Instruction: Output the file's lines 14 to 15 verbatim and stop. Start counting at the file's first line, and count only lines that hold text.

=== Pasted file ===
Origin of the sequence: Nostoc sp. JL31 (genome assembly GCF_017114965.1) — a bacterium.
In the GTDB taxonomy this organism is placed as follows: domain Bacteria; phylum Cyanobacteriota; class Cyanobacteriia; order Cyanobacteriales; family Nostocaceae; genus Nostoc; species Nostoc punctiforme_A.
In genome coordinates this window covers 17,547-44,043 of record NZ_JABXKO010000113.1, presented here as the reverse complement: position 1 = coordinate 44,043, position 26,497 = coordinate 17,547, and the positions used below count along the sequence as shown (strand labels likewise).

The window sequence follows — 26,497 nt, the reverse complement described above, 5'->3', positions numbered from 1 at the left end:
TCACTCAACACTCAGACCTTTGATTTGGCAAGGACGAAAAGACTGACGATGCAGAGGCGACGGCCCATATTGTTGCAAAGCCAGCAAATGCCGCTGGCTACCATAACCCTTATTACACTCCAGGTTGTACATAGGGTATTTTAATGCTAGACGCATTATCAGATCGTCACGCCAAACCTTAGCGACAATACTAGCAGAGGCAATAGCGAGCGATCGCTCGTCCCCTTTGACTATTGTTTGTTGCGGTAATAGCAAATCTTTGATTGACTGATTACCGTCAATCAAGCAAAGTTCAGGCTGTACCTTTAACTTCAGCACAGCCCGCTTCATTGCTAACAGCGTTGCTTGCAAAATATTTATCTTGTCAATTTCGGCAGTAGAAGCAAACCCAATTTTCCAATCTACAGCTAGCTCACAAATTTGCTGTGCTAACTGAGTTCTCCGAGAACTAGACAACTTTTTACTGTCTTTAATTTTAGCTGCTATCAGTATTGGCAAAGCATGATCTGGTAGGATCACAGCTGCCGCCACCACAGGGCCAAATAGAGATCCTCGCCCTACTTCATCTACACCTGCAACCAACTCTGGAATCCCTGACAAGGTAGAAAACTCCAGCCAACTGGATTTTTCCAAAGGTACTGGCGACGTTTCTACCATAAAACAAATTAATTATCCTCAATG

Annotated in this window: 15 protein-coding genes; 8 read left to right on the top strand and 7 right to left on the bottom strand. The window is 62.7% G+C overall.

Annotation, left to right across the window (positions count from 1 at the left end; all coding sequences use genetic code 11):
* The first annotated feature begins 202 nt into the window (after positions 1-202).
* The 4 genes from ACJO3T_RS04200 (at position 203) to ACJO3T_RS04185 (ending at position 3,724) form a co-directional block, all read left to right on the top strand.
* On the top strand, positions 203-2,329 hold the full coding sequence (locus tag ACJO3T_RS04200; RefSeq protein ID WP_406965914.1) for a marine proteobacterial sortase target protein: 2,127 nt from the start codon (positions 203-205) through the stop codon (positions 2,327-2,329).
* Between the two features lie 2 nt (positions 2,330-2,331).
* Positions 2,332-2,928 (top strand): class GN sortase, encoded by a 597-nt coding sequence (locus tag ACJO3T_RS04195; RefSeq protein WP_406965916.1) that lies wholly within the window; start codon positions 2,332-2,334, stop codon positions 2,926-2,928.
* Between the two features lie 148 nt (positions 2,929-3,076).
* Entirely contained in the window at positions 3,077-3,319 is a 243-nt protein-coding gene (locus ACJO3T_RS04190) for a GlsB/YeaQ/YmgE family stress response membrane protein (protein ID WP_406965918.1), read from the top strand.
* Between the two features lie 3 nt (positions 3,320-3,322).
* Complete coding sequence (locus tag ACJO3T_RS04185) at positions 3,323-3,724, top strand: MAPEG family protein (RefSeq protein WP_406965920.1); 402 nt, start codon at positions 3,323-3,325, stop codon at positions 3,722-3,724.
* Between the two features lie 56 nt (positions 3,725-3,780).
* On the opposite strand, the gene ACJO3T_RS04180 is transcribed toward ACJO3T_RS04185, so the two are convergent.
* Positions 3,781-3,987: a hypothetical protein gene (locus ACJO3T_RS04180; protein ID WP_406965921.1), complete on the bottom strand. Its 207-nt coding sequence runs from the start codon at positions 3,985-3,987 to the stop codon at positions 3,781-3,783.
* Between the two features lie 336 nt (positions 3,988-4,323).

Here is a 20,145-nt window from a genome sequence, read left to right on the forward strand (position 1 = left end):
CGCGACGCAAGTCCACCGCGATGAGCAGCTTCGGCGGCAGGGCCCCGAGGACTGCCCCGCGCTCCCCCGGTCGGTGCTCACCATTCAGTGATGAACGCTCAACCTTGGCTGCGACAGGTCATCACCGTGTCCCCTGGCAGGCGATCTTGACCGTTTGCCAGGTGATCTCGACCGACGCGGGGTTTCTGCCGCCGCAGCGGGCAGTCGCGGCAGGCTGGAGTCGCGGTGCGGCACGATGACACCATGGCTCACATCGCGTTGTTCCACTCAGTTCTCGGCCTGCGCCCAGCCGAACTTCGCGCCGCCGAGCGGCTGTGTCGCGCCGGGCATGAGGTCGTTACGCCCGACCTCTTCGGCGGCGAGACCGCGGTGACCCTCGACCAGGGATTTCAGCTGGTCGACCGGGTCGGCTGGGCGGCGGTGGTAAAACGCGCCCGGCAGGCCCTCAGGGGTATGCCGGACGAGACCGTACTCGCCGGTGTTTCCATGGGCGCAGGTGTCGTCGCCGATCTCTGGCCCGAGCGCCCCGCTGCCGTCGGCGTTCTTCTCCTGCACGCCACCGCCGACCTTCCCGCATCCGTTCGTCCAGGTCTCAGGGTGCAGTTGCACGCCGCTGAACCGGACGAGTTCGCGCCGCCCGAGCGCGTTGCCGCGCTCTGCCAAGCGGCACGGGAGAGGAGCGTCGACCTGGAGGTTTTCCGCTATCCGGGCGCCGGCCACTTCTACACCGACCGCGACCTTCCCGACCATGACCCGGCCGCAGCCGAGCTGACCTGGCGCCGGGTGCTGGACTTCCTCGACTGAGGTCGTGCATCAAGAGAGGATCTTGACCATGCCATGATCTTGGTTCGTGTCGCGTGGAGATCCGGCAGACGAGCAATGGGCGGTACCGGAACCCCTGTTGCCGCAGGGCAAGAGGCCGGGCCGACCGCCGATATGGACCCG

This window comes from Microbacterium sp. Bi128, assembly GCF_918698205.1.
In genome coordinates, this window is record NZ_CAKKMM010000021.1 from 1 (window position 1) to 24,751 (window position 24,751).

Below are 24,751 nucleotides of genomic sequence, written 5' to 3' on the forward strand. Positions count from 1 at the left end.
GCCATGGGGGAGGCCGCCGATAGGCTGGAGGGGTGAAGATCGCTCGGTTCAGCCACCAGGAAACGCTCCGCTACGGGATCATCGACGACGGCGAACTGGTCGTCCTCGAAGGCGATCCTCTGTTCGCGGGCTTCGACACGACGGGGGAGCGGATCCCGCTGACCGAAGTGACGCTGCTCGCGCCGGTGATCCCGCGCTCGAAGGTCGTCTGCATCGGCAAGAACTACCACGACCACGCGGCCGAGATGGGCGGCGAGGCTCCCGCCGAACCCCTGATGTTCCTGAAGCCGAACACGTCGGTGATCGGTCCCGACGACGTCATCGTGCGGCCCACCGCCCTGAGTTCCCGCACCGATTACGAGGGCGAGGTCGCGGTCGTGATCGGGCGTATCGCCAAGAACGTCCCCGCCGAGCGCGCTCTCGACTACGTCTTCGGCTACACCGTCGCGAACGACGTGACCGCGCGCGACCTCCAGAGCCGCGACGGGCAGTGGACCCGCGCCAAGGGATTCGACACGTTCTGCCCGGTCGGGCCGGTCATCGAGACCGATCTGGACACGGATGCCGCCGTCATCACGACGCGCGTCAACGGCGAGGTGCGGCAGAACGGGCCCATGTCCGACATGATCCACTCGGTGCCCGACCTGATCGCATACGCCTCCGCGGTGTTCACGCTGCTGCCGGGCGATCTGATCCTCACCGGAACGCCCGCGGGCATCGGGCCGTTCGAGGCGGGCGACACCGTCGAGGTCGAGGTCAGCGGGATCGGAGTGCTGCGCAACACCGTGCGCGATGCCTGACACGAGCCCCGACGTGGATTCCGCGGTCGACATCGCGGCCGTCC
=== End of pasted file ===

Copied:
* Entirely contained in the window at positions 3,077-3,319 is a 243-nt protein-coding gene (locus ACJO3T_RS04190) for a GlsB/YeaQ/YmgE family stress response membrane protein (protein ID WP_406965918.1), read from the top strand.
* Between the two features lie 3 nt (positions 3,320-3,322).